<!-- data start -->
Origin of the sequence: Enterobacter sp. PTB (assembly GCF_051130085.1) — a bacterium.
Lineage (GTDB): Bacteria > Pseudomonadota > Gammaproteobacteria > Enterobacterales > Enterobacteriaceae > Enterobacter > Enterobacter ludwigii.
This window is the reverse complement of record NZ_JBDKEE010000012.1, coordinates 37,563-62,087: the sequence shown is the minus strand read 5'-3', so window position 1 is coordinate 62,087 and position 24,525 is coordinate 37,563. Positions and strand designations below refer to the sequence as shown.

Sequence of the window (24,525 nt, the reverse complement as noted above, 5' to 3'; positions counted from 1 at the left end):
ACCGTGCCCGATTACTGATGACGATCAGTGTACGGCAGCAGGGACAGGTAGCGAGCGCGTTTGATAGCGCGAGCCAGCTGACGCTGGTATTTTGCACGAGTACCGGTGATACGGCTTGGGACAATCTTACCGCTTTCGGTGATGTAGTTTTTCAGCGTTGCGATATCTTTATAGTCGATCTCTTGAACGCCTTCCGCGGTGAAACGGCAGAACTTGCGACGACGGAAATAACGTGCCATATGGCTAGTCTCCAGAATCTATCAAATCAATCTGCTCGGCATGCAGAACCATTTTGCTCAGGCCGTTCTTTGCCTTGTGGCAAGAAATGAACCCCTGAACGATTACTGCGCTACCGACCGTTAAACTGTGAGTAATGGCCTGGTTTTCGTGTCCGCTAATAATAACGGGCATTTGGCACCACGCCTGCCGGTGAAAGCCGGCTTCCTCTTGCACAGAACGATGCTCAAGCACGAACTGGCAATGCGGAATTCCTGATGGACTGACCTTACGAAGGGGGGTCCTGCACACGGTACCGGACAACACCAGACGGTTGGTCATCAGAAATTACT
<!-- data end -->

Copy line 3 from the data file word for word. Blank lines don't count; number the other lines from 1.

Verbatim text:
This window is the reverse complement of record NZ_JBDKEE010000012.1, coordinates 37,563-62,087: the sequence shown is the minus strand read 5'-3', so window position 1 is coordinate 62,087 and position 24,525 is coordinate 37,563. Positions and strand designations below refer to the sequence as shown.